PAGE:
Cellist extraordinare Hank Roberts could retire now and spend the rest of his days admiring all his accomplishments. A resume that rivals any jazz cellist: Roberts was intergral in the ’80s underground jazz scene in downtown NYC. He played alongside avant spearheads like Bill Frisell and Tim Berne, and rubbed shoulders with crossovers like Joey Baron, and David Sanborn. His early projects, including the groundbreaking Miniature and Arcado, suggested that Hank was on his way toward weekly spots at the Knitting Factory, nights in smokey clubs, and a career consistently pushing the limits of jazz music. What few expected, that he’d ditch the Big Apple for the bustling jazz metropolis of Ithaca and favor bluegrass and roots to jazz, ended up being Mr. Roberts’ fate.
All the more fortunate for us. Since relocating here in 1989, Hank has acclimated himself in every fascet of the local music scene, finding an artistic environment even more fruitful and possibilies even more diverse than those in New York City. Productive friendships with banjo/guitarist/songwriter Richie Stearns and violist Eric Aceto culminated in Ti Ti Chickapea, a group that blended old-time string music, rustic Americana, and the stunning virtuosity of all three musicians. The mutual respect between Roberts and John Brown’s Body frontman Kevin Kinsella led Roberts to explore the cello’s potential as a reggae instrument, stretching the realization of Hank’s heroic versatility. Finally, Hank went a bit classical with the string quartet Waterbear.
Just when most people were comfortable with his apparent abandonment of jazz, Roberts once again proved his sleeves are long enough to conceal infinite surprises (his arms are really, really long!). The truth is that he never left his jazz roots behind in the first place. Instead, he chose to explore other African traditions: gospel, R & B, funk, and blues. And not unlike his old colleague Bill Frisell, some of these explorations sounded quite a bit like folk music. But the jazz, and the innovation, has been there all along. So it wasn’t so illogical when Roberts teamed up with local jazz trio Wingnut. Nor was it unreasonable that Hank has played many of the same songs in all of these creative incarnations, finding new lives with each new collective of artistic energies.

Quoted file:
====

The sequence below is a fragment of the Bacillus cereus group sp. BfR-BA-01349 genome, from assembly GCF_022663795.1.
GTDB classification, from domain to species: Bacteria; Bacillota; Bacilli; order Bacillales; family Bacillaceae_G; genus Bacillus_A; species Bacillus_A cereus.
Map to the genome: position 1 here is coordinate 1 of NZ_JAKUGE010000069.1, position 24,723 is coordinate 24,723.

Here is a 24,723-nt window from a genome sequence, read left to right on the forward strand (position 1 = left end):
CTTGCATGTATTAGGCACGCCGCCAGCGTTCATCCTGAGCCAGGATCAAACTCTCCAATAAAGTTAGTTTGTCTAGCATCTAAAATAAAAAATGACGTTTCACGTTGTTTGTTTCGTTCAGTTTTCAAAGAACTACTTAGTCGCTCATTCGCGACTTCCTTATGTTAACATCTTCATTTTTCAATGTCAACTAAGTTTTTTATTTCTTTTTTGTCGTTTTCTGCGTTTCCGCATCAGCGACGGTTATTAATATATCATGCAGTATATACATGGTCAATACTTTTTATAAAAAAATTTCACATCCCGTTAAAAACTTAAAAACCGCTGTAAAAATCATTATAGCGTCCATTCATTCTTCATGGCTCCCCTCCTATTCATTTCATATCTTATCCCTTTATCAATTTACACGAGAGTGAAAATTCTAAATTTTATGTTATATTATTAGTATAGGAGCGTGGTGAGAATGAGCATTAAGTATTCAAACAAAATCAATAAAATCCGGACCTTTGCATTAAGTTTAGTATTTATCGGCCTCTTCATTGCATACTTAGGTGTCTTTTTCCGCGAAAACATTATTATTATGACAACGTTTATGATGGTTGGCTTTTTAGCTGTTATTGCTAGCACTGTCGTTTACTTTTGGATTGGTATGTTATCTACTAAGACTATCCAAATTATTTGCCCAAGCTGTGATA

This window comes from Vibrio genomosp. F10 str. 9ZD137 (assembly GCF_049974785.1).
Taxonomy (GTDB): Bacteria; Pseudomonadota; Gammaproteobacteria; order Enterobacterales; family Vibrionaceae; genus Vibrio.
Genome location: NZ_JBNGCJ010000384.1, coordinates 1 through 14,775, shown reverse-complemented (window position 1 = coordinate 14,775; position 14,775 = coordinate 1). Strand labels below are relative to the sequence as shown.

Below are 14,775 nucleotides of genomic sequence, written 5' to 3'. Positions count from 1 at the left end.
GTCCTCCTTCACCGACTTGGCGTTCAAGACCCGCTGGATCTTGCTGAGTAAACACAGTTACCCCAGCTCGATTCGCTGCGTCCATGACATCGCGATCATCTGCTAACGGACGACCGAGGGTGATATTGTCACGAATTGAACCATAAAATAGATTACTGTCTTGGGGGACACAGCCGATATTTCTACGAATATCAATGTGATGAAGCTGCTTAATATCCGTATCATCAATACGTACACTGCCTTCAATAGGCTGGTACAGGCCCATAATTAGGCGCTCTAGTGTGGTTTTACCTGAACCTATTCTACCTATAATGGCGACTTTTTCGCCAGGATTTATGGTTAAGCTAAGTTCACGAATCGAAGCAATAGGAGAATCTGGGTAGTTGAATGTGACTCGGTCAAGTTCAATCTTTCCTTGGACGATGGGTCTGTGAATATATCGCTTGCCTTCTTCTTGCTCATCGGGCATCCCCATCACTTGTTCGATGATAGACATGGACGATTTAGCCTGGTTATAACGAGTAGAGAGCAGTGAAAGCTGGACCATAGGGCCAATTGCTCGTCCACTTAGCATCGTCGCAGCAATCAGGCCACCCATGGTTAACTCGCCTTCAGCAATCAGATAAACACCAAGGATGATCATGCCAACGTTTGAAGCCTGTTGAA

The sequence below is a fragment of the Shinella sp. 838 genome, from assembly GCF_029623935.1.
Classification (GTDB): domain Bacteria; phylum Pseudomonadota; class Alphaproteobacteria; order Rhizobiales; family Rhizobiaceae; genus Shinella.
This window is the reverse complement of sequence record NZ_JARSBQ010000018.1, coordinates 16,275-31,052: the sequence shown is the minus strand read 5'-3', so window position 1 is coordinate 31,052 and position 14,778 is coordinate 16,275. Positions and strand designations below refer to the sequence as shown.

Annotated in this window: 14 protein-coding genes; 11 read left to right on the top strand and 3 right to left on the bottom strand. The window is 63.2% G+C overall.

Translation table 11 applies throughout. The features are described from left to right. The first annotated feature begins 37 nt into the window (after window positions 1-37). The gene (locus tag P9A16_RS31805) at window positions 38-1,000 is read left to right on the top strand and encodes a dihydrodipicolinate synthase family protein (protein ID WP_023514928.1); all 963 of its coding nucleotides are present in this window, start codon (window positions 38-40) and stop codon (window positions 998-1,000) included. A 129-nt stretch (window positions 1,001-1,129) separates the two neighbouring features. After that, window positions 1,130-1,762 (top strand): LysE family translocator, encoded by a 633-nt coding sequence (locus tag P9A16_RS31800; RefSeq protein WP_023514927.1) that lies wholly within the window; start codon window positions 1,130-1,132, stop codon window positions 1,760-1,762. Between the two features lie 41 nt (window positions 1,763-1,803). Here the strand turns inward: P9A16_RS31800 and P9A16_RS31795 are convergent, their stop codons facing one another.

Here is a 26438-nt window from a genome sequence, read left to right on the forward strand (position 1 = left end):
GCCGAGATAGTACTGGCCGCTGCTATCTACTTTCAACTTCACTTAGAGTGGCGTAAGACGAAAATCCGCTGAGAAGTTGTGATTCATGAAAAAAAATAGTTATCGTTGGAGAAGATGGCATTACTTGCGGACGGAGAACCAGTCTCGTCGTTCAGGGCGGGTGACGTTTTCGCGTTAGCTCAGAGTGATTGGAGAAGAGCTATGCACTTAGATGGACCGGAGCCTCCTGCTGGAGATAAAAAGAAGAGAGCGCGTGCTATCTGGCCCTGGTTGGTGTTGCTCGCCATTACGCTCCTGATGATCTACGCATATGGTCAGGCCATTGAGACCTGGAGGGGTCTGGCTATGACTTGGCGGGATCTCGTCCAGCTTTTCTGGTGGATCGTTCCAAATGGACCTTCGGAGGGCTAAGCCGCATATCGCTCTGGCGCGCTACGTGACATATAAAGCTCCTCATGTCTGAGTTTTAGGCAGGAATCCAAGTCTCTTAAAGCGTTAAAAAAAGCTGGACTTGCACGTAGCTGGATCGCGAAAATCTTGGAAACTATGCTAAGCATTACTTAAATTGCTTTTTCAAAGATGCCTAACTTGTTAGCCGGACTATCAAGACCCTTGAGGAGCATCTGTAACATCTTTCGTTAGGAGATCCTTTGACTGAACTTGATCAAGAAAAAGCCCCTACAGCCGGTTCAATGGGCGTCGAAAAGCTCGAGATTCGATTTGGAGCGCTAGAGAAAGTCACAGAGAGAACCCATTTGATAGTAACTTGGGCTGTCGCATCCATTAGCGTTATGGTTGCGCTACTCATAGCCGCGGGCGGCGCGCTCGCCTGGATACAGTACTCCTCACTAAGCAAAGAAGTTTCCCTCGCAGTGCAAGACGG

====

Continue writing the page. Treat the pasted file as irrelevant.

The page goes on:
This nearly brings us up to date. The final step in the evolution of this thing called Wiggy Dog Boy came when Hank enlisted the help of his son, guitarist Jake Roberts. Jake has a band too, Oculus, which has been gaining local popularity for the last few years with their eclectic brew of rock, rhythm and blues, Celtic, and yes … jazz. Hank formed The Hank Roberts Group about a year ago as a sort of convergence of all his former collaborations: Jake on guitar and vocals, his Oculus cohort Will Evett-Miller on bass, respected drummer Bill King (whom Hank played with in his previous jazz groups), violinist Mer Boel (Waterbear), and key-player Michael Stark (Wingnut). This manfestation, with the exception of Mer, has been recast as Wiggy Dog Boy.
The album, named The Truth and Reconciliation Show, despite the familiar names associated with it, sounds unlike anything Hank has done to date. The sound is enormously dense, full of horns, soaring guitars, thick gospel-toned organ, King’s masterful drums, and more of Robert’s voice than fans are used to. Elements of hip-hop ignite his vocals, both in style and the blatantly political content. New Orleans jazz, straight rock n’ roll, acoustic folk, and just about everything else is thrown in.
This all makes for a live show that sounds too good to be true. And yet, as in the title of the album, it is the truth. Wiggy Dog Boy will play at the State Theatre on Saturday, November 9. Mailian kora player Mamadou Diabate will open the show, and the band will be joined by guests, including Paul Gordon (formerly of Second Hand Dance) and Richie Stearns. Expect many more tricks up those long, long sleeves.
Archived article by Ben Kupstas